Known-Radius Circles

A better way of establishing one-turn-diameter spacing from the runway is by calculating turn radius for your typical circling true airspeed and bank angle. When your radius of turn is known, you can skip the step of overflying the runway by just displacing yourself the correct distance from the runway, flying downwind to just past the numbers, and then making a 180-degree turn to final. You can calculate your no-wind radius of turn ...
turn radius = (KTAS ^2) / (11.26 * TAN (angle of bank))
... or approximate it from a chart. For a preferred bank angle, I like 20 degrees. It gives leeway to safely steepen or lessen the bank during the last 90 degrees of turn to final. A turn at 20 degrees of bank and 100 knots has a radius of 2440 feet or a diameter of 4880 feet. To use this number when circling to an opposite runway, arrive at the MAP and turn either 30 degrees or 45 degrees from runway heading. Fly until you are one-turn-diameter laterally -- in this case 4880 feet -- from the runway. Now fly downwind until abeam the numbers and make your 20-degree-bank turn to final.
For approaches perpendicular to the runway (the aircraft at right), cross the runway and fly one turn radius away. Then turn 90 degrees. For approaches from the opposite runway (the aircraft at bottom), turn 45 or 30 degrees and fly 1.5 or two times the turn diameter. Fly a short downwind if needed to get past abeam the numbers and make a 180-degree turn to final. Adjust your bank angle in the latter part of the turn to roll out on course.
How do you know when you are 4880 feet laterally from the runway? Use GPS (see "Lateral Displacement and GPS" above right) or timing. For 30 degrees, fly a distance twice your turn diameter; in this case, 9760 feet (1.6 miles). At 100 knots, that's 58 seconds. With runways less than 5000 feet, a better technique is to use a 45-degree turn and fly 1.5 times the turn diameter. Here that's 7320 feet or 44 seconds. (Technically the multiplier is 1.4, but the difference is usually less than two seconds.) If you misplace your calculator, there's a rule of thumb that says to turn 30-degrees for 60 seconds or 45-degrees for 45 seconds. That's pretty close for 100 knots and 20 degrees of bank. For approaches perpendicular to the landing runway, cross the runway and fly straight for the distance of one turn radius -- 2440 feet, or roughly 15 seconds in our example -- and then turn 90 degrees to the downwind to add another turn radius. You're now one turn diameter from the runway and in a good position to turn and land. The key note with this procedure is that it uses true airspeed, not indicated. In Florida, flying 100 knots on the airspeed indicator may be a diameter of 4880 feet, but in Telluride, Colo., (9078 MSL), your true airspeed is 118 knots and the diameter jumps to 6800 feet -- close to the limits of protected airspace for a Cat. A aircraft (1.3 nm). Practice these techniques in visual conditions and customize them for your airplane. Find an airspeed and bank-angle combination that gives you the turn diameter you want for your destination.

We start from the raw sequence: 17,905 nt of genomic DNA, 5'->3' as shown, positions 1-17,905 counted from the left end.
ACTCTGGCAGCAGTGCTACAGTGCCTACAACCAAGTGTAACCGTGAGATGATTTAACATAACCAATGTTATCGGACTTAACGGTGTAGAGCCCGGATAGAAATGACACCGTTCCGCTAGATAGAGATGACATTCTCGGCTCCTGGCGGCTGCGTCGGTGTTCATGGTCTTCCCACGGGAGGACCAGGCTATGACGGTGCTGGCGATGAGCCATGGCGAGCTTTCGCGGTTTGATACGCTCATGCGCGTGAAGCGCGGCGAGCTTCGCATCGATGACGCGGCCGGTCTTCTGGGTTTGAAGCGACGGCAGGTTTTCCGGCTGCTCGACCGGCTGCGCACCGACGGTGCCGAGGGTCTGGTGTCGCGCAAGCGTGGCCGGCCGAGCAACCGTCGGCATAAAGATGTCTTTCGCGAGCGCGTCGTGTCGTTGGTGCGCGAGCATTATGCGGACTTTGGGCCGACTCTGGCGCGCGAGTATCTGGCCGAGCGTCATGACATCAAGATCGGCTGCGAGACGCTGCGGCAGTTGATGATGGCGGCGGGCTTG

Making it Simpler